We’re fools to make war on our Brothers in Arms

Brothers in Arms by Dire Straits

This song is one I have listened to on and off for many years. I first encountered it in the late 80’s and remember listening to it in bed at night in my early teens during the Gulf War in 1991 in between news reports and praying that my father who was in the RAF at the time would survive the war and come home safely. I remember at that stage thinking about the futility of war and that there must be a better way of solving international disputes but after my father came home life returned to normal and school and exams dominated my thoughts.

Like most teenage boys, I was destined to be more like my father than I would have been comfortable with at that stage and so it was that I found myself taking part in the invasion of Iraq in 2003 while in the Army, an experience which began a long internal thought process about the rights and wrongs of armed conflict.

The song was apparently written during or shortly after the Falklands war and the first lines bring to mind images of battle and the strange dichotomy of war when a soldier is injured to the point that he can no longer fight, his treatment at the hands of his so-called enemy immediately changes from primitive and brutal to humane and caring with provision of medical treatment, food and warmth.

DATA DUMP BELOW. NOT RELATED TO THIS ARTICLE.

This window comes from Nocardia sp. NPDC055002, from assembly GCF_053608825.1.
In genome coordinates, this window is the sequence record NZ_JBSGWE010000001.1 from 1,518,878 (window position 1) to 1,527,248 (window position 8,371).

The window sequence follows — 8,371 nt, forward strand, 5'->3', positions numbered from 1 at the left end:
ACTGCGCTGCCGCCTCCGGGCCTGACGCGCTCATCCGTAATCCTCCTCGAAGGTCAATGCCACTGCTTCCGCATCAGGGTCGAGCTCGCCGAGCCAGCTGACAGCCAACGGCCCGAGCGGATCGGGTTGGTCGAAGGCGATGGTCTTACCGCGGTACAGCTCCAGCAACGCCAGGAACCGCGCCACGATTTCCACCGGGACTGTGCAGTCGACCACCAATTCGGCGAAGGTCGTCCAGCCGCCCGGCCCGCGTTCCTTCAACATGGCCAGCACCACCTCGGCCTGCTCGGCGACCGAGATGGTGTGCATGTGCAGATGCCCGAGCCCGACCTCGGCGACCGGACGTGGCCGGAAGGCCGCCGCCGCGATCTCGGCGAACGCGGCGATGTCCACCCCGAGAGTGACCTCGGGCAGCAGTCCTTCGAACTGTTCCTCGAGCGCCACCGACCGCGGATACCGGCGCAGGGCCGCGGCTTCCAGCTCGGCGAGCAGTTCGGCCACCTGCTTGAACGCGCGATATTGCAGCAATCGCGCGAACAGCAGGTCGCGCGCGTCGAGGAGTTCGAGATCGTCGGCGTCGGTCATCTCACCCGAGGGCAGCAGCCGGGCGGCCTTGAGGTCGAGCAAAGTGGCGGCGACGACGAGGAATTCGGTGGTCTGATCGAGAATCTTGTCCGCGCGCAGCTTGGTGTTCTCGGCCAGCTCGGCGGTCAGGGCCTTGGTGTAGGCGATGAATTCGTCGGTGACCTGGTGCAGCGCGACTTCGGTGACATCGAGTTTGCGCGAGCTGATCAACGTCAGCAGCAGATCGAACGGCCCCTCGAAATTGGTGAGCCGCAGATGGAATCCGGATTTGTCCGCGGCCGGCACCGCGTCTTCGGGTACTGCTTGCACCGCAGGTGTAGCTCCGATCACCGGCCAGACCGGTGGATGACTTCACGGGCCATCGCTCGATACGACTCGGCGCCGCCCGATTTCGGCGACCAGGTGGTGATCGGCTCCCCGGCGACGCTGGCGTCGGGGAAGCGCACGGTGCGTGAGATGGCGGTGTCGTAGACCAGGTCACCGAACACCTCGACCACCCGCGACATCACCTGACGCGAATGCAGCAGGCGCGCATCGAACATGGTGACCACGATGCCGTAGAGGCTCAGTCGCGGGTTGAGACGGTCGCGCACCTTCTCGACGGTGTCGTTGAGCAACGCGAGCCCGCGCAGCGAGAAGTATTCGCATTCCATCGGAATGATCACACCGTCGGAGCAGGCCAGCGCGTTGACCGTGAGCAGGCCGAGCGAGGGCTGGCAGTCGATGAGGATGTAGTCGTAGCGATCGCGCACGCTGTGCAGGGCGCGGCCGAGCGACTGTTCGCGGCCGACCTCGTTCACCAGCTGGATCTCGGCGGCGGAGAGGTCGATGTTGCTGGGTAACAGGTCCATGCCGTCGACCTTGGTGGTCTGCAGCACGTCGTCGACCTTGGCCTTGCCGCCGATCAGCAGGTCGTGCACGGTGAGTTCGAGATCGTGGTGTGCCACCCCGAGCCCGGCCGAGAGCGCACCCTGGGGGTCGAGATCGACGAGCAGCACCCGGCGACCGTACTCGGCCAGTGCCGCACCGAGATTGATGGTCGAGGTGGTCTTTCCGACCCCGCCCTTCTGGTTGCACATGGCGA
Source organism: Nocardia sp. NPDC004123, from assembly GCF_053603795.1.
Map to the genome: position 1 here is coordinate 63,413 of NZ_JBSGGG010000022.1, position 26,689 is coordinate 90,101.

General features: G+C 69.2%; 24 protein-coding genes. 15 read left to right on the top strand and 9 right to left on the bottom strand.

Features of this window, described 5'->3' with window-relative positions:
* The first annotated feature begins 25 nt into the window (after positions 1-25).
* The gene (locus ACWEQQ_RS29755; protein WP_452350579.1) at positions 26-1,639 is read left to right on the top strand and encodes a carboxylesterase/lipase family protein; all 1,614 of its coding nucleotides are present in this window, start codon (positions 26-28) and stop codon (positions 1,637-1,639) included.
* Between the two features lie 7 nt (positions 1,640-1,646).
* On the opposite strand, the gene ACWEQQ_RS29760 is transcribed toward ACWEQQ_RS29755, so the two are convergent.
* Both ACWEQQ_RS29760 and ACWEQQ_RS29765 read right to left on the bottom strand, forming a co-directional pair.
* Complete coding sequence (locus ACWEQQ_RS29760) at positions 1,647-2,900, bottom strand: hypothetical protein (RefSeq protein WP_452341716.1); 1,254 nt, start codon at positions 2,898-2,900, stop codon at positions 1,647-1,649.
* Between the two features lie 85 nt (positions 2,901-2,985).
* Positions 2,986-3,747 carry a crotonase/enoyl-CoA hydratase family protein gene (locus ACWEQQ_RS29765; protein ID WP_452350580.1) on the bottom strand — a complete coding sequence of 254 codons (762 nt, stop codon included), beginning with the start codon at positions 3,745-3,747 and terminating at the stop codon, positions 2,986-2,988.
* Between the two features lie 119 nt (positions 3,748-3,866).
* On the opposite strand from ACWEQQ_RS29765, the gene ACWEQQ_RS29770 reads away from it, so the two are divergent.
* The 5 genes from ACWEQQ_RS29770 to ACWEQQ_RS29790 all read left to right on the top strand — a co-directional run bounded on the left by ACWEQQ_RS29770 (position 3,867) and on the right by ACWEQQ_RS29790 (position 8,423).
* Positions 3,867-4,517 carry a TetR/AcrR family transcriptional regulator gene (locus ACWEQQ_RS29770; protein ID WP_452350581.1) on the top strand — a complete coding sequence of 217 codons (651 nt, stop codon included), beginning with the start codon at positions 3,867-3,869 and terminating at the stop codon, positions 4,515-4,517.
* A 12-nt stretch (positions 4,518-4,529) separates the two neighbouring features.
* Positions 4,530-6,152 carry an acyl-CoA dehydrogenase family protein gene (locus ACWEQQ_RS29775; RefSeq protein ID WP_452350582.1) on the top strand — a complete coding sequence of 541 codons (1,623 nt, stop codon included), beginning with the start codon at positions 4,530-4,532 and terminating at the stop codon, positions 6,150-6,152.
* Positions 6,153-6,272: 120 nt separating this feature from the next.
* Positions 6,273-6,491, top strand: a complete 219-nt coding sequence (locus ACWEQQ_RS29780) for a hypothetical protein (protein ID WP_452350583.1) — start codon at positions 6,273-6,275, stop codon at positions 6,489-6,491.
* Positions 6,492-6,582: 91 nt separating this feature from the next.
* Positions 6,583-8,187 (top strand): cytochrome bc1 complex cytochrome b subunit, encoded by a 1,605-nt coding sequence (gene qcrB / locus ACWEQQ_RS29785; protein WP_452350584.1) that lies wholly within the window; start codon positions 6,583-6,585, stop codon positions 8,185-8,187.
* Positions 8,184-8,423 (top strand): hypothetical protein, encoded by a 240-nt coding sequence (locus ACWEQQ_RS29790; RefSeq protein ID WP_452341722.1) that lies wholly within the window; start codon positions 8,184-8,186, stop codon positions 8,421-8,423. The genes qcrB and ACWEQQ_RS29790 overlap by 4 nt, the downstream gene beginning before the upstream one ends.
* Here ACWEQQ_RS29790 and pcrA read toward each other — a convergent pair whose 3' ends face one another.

The song goes on to remind us that men facing each other on the battlefield normally have more in common with each other than the self serving politicians and rulers who sent them there and the haunting melody finishes with the line, as true today as it has ever been, ‘We’re fools to make war on our brothers in arms’.

Brothers in Arms

These mist covered mountains
Are a home now for me
But my home is the lowlands
And always will be
Someday you’ll return to
Your valleys and your farms
And you’ll no longer burn to be
Brothers in arms

Through these fields of destruction
Baptisms of fire
I’ve witnessed your suffering
As the battle raged higher
And though they did hurt me so bad
In the fear and alarm
You did not desert me
My brothers in arms

There’s so many different worlds
So many different suns
And we have just one world
But we live in different ones

Now the sun’s gone to hell and
The moon’s riding high
Let me bid you farewell
Every man has to die
But it’s written in the starlight
And every line in your palm
We are fools to make war
On our brothers in arms

dire straits

Duncan Parker served with the British Army in Iraq and is a member of VFP UK

1 Comment

  1. Gus Hales says:

    We, the ordinary Peace loving people of this world, must make sure we never let the power hungry greedy psychopaths do this to us again. The choice is ours whether we wake up or stay asleep.

Comments are closed.